England is a breeding ground for literary heritage. It was home to some of the greats such as: Charles Dickens, Ian Fleming, Christopher Marlowe and Jane Austen. A simple walk around the countryside can turn into an exciting Novel Adventure if you pick the right spots!
Covid-19 has made 2021 the year for walking, but it doesn’t have to be boring. There are hundreds of beautiful places to go for walks and, if you’re into literature, take a look at our favourite places to walk that are bursting with literary heritage
- Charles Dickens route at Higham
Gad’s Hill Place was the country home of Charles Dickens and the marshland around this location lent itself to the captivating opening of Great Expectations. Dickens was very inspired by Kent and its countryside, and therefore decided to live his last few years there.
A 45-minute walk will take you into the Historic streets of Rochester which is full of inspiration for Dickens including the Dickens festival and the Guildhall Museum which holds some of his best memorabilia. If you walk further into Rochester Highstreet, you will come across Eastgate House, which was featured as Nun’s House in Dickens’s novel, The Pickwick Papers.
2. Marlowe’s Canterbury Walk
Canterbury Is a very special place and is full of Literary secrets and adventures. This particular route is full of beautiful views and isn’t too long if you prefer a walk on the shorter side. Christopher Marlow was born in Canterbury in 1564 and would have walked this very trail hundreds of times!
This beautiful walk will take you through the heart of Canterbury and you pass some beautiful sights such as: The Canterbury Cathedral, St Augustine’s Abbey and The Canterbury Tales attraction. The trail is around 2.6km so it is on the easier side for those that don’t tend to walk very often.
FUN FACT: Christopher Marlow was baptised in the Church of St George the Marty in Southwark.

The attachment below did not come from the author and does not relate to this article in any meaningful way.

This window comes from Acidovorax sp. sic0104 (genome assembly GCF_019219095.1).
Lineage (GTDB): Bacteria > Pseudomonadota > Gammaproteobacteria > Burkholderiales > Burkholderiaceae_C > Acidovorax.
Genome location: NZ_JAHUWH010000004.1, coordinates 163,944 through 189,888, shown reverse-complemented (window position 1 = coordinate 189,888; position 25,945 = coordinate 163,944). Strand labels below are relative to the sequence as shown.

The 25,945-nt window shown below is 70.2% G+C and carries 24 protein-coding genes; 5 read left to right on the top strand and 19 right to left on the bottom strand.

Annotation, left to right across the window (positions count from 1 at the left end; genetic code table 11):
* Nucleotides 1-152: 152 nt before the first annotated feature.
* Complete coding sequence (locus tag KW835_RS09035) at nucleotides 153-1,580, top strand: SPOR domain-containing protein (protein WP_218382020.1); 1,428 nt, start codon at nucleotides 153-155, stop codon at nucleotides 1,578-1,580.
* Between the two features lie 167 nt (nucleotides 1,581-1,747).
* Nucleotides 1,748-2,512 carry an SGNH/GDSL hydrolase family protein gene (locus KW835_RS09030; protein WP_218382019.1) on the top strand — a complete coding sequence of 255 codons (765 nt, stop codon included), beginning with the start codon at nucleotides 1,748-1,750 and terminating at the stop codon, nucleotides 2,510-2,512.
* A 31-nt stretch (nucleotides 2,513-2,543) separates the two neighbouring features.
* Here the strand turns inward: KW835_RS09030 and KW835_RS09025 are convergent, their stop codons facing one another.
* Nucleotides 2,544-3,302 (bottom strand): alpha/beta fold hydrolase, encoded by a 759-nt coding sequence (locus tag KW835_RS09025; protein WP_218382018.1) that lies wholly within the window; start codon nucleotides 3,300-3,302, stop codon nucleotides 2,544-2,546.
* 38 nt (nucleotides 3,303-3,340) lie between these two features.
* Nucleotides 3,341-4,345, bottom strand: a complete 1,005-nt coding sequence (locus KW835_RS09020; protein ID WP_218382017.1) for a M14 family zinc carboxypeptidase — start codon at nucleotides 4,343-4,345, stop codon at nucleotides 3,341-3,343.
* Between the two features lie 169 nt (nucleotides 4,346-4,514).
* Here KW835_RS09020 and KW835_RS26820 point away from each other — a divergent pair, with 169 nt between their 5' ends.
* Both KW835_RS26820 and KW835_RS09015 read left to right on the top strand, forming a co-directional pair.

3. ‘In the Footsteps of Jane Austen’ Walk in Bath
Jane Austen moved to Bath in 1801 and lived there for five years. If you walk along the Georgian streets of Bath, you will experience the beautiful, inspirational city life that encouraged Austen to write Northanger Abbey and Persuasion.
If you enjoy self-guided tours, Visit Bath have a great audio tour available for you online to follow! The walk lasts around an hour and a half so make sure you’re wearing appropriate footwear.
FUN FACT: Austen’s family rented number 13 on the corner of Queen Square and Prince’s Street in the same year – this is something to look out for if you get the chance to visit!
4. The Shakespeare Heritage Trail
If you are a fan of Shakespeare, then you should definitely get yourself to Stratford Upon-Avon to walk the Shakespeare Heritage Trail.
This is a self-guided tour takes you around the Historic Riverside to see attractions such as: Shakespeare’s birth place, Anne Hathaway’s cottage and Shakespeare’s New Place. In addition to the tour, it will allow you to experience the true beauty and history of Riverside.
The tour takes between 1 and 2 hours, starting in Bancroft Gardens and finishing at The Royal Shakespeare’s Theatre.
FUN FACT: The first Shakespeare theatre that was built in Stratford was wooden and was almost washed away within two days after a terrible storm occurred that resulted in flooding.
For more information about the Shakespeare Heritage Trail, click here.
5. Dive into the JK Rowling’s history in Gloucestershire
If you wanted to go a little further to walk in the trails of a more recent literary icon, then head over to Gloucestershire to experience JK Rowling’s history and Harry Potter in real life!
JK Rowling moved to her Gloucester cottage in 1974 (at the age of 9) and the Rowling family then sold the cottage in 1995. If you walk along the lane, you will see Wyedean Comprehensive School, the primary school that she attended in the early 1980’s.
Lucky for you, if you were to drive 45 minutes, you could then walk around Gloucester Cathedral which is where they filmed Harry Potter and the Philosopher’s Stone and Harry Potter and the Chamber of Secrets!